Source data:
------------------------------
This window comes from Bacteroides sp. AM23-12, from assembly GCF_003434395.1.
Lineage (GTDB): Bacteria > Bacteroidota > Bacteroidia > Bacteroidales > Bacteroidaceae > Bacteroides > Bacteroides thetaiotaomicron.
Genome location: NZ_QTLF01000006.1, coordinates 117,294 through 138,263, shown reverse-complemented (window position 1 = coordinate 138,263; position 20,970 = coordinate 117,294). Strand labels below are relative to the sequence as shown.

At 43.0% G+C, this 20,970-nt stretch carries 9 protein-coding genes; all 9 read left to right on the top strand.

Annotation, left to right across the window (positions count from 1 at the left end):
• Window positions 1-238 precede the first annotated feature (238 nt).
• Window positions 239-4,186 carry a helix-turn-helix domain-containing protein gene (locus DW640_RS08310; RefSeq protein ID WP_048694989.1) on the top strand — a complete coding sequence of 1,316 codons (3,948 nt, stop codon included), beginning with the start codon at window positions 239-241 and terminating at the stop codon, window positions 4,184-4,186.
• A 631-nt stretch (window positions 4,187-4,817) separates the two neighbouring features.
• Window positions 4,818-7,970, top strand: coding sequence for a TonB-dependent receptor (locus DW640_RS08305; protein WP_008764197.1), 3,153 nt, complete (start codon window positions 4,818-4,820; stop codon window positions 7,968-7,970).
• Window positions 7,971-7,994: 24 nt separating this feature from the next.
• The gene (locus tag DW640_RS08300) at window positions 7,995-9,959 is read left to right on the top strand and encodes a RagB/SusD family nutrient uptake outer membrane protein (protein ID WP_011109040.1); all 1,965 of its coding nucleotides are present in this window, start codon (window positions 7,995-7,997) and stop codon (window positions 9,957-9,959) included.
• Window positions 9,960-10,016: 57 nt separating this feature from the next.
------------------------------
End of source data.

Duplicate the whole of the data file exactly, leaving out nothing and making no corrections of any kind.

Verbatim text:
This window comes from Bacteroides sp. AM23-12, from assembly GCF_003434395.1.
Lineage (GTDB): Bacteria > Bacteroidota > Bacteroidia > Bacteroidales > Bacteroidaceae > Bacteroides > Bacteroides thetaiotaomicron.
Genome location: NZ_QTLF01000006.1, coordinates 117,294 through 138,263, shown reverse-complemented (window position 1 = coordinate 138,263; position 20,970 = coordinate 117,294). Strand labels below are relative to the sequence as shown.

At 43.0% G+C, this 20,970-nt stretch carries 9 protein-coding genes; all 9 read left to right on the top strand.

Annotation, left to right across the window (positions count from 1 at the left end):
• Window positions 1-238 precede the first annotated feature (238 nt).
• Window positions 239-4,186 carry a helix-turn-helix domain-containing protein gene (locus DW640_RS08310; RefSeq protein ID WP_048694989.1) on the top strand — a complete coding sequence of 1,316 codons (3,948 nt, stop codon included), beginning with the start codon at window positions 239-241 and terminating at the stop codon, window positions 4,184-4,186.
• A 631-nt stretch (window positions 4,187-4,817) separates the two neighbouring features.
• Window positions 4,818-7,970, top strand: coding sequence for a TonB-dependent receptor (locus DW640_RS08305; protein WP_008764197.1), 3,153 nt, complete (start codon window positions 4,818-4,820; stop codon window positions 7,968-7,970).
• Window positions 7,971-7,994: 24 nt separating this feature from the next.
• The gene (locus tag DW640_RS08300) at window positions 7,995-9,959 is read left to right on the top strand and encodes a RagB/SusD family nutrient uptake outer membrane protein (protein ID WP_011109040.1); all 1,965 of its coding nucleotides are present in this window, start codon (window positions 7,995-7,997) and stop codon (window positions 9,957-9,959) included.
• Window positions 9,960-10,016: 57 nt separating this feature from the next.